Wednesday, April 27, 2005

Stephen Harper: "I will be asking our caucus to put this government out of its misery."

In a speech today Stephen Harper indicates that he intends to bring government down on the earliest possible opportunity

Unimpressed by the deal between the federal Liberals and NDP, Conservative leader Stephen Harper says he'll push his party to defeat the government at its first opportunity.

During a speech in Amherstburg, Ontario on Wednesday, Harper vowed to convene a party meeting on the subject as soon as MPs return to the capital.

"Let me be as clear as I can be today, our caucus will be meeting in Ottawa next week," he said. "This is not how Parliament should work, and as soon as we get back I will be asking our caucus to put this government out of its misery."

Harper denounces the deal

Duceppe still will not support the budget either.

At his own press conference in Montreal, Bloc Quebecois leader Gilles Duceppe said, despite the apparent government's eagerness to incorporate other priorities, he sees nothing in the deal to inspire his party's support.

"We cannot support the government any longer," Duceppe said, noting his opposition to climate change provisions in the budget plan. Besides, he continued in English, whatever the terms of the deal, the Bloc is only interested in backing what's good for Quebecers.

"If it's good for Quebec we will support it, if it's not good for Quebec we won't support it. And the Layton-Martin deal is not good for Quebec," he said.

Deal details

Martin announced his deal with the New Democrats late Tuesday, in an attempt to bolster his minority government against parliamentary collapse.

According to their "agreement in principle", which trades corporate tax cuts for new spending on social programs, the NDP's 19-member caucus is committed to voting with the Liberals until the federal budget plan receives royal assent.

"Why are we doing it? We're doing it to make Parliament work," Martin said of the deal Tuesday night.

In an interview with CTV's Canada AM the next morning, both Treasury Board Secretary Reg Alcock and NDP finance critic Judy Wasylycia-Leis were on the same message track.

"It's about working together and finding cooperative solutions that allow us to do the things we've committed to do on behalf of Canadians," Alcock said.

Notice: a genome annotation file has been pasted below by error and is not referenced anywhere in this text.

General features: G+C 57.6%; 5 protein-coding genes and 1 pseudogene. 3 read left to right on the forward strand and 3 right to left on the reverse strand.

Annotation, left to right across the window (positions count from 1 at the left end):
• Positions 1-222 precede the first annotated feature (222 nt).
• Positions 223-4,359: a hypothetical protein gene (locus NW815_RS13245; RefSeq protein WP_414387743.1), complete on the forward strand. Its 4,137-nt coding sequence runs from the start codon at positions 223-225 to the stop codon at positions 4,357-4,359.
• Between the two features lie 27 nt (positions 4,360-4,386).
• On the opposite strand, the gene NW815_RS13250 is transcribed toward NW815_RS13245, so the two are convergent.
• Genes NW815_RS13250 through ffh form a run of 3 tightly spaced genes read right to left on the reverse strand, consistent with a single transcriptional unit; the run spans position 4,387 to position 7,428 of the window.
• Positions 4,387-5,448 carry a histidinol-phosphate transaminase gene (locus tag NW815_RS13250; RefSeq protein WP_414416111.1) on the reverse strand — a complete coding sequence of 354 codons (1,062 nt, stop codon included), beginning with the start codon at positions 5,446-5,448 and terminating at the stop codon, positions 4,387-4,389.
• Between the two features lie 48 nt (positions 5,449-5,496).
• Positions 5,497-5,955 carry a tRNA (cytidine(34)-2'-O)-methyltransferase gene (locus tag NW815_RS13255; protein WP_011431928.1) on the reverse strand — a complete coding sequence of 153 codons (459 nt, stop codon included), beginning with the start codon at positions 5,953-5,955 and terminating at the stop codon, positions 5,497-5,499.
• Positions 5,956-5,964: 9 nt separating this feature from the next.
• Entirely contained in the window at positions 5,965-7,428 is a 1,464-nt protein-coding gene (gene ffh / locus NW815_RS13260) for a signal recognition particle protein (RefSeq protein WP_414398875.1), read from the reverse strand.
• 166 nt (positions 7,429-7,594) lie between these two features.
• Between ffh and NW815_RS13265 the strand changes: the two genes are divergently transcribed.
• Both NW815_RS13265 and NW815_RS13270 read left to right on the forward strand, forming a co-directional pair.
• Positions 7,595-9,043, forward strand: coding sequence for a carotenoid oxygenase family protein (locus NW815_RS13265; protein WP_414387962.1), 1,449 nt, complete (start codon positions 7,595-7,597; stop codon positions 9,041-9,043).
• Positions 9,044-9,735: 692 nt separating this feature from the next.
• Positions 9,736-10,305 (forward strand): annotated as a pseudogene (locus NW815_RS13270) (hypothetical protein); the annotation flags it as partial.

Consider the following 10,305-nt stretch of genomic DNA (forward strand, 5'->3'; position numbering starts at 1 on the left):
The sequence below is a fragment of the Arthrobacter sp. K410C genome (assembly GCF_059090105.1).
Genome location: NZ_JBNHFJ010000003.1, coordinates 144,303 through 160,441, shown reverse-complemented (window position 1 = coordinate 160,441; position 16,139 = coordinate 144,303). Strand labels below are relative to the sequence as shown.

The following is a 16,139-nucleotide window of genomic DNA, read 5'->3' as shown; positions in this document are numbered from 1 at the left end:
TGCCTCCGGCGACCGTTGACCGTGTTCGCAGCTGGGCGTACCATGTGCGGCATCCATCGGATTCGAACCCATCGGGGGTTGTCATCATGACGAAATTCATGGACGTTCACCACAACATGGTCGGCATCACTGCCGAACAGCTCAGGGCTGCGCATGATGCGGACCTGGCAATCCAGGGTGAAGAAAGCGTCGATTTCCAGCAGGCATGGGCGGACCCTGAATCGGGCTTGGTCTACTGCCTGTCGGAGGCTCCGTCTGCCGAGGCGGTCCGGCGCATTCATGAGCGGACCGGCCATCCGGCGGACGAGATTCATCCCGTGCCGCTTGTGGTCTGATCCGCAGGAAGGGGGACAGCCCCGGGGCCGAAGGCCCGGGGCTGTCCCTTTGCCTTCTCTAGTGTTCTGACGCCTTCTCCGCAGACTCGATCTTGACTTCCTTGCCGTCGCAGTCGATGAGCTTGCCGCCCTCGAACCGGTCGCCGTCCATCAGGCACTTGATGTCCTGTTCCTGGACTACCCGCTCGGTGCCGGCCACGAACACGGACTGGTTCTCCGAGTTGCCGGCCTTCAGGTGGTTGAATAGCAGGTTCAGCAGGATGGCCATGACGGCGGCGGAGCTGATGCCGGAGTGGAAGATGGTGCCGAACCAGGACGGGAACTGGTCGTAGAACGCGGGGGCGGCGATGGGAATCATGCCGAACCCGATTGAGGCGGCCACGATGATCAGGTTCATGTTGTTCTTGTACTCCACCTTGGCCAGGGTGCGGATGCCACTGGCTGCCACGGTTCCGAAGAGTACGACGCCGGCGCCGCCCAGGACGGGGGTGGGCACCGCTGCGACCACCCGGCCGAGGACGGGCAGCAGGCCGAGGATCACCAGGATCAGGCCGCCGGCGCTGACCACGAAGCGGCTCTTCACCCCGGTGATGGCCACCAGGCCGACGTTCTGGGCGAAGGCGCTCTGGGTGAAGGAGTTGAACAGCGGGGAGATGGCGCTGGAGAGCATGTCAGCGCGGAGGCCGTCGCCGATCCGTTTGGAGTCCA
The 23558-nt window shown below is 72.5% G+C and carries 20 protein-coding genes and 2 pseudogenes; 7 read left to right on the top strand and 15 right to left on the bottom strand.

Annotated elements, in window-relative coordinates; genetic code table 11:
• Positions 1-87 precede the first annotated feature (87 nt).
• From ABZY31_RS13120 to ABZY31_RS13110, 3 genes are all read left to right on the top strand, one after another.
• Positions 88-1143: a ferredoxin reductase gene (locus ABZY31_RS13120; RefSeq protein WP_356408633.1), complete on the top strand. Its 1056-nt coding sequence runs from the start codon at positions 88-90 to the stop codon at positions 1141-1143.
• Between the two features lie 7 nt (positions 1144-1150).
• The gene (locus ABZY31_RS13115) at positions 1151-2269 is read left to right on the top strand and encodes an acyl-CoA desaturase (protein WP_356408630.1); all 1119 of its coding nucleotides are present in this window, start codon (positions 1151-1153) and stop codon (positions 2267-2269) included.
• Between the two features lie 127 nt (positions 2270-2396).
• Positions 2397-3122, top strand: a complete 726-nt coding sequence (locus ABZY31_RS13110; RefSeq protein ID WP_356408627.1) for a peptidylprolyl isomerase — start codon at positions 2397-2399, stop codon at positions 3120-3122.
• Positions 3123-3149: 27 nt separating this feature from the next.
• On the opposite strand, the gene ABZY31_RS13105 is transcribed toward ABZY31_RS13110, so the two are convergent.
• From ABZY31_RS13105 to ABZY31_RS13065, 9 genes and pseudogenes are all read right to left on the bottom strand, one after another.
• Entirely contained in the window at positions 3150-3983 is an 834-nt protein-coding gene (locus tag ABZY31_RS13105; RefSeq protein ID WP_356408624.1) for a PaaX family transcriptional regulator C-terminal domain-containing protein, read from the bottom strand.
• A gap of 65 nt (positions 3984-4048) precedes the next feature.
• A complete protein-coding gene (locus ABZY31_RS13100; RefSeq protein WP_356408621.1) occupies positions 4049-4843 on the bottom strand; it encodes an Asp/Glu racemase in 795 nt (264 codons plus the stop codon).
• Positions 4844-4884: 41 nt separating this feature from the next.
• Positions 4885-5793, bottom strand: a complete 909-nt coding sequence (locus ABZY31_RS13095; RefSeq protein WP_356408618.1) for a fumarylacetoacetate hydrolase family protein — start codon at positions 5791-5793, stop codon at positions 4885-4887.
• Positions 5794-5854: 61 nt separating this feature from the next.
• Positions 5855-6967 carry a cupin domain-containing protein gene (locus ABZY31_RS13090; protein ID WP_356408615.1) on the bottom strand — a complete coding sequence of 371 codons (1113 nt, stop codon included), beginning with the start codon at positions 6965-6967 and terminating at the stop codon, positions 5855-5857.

"Finally getting down to a relationship in the House over how we can be more productive and get things accomplished."

But that security came at a price.

To secure the support of the NDP, Martin had to agree to guarantee $4.6-billion in new investment over the next two years.

The money will come out of a projected surplus (before contingencies) of approximately $9-billion, and will go toward the environment, affordable housing, foreign aid, training, and post-secondary education.

A good chunk of the money -- $1.6-billion -- will go to new affordable housing programs. Another $1.5-billion will be given to the provinces for reductions in post-secondary tuition fees and for training programs for the unemployed.

Martin said his party also reached an agreement with the NDP to put off tax cuts for large corporations -- but keep them for small and medium-sized businesses.

In an interview with The Canadian Press, the prime minister said the $3.6 billion in large corporate tax cuts will instead be put into a separate piece of legislation to be introduced when it can find support in the Commons.

"The corporate tax cuts remain intact. It's going to be up to the Conservatives to tell us whether or not they will support them,'' he told CP.

And through it all, Martin stresses that at least $4-billion will still go to debt-repayment.

"Under no circumstances will we go back into deficit," Martin said as he announced the deal. "The fiscal integrity of this country ... remains a fundamental element of our ability to finance social programs and our ability to create jobs."

The deal also includes:

  • $900-million for environmental programs and public transit;
  • $500-million for an increase in foreign aid; and
  • $100-million for a workers' pension protection fund.
From what I've heard thus far, it appears that Martin has done nothing to improve his situation, as he looks like even more like a waffling PM who has no vision and will sacrifice anything to maintain power, and worse, this deal won't actually be able to keep him in power and may have just given Stephen Harper a good reason to bring down the government.

Harper's reaction is precisely what I was hoping that he would do when I saw Jack Layton's babble on TV last night, and more so once the details began to come out. People are saying that it is a good deal for the NDP, but I'm not entirely convinced of this, all that it seems to me is that it proves that they are willing to work with and prop up a horribly corrupt government if it means affordable housing and increased spending on education.

Perhaps the worst part is that Martin didn't actually get rid of the tax cuts exactly, he essentially just increased spending.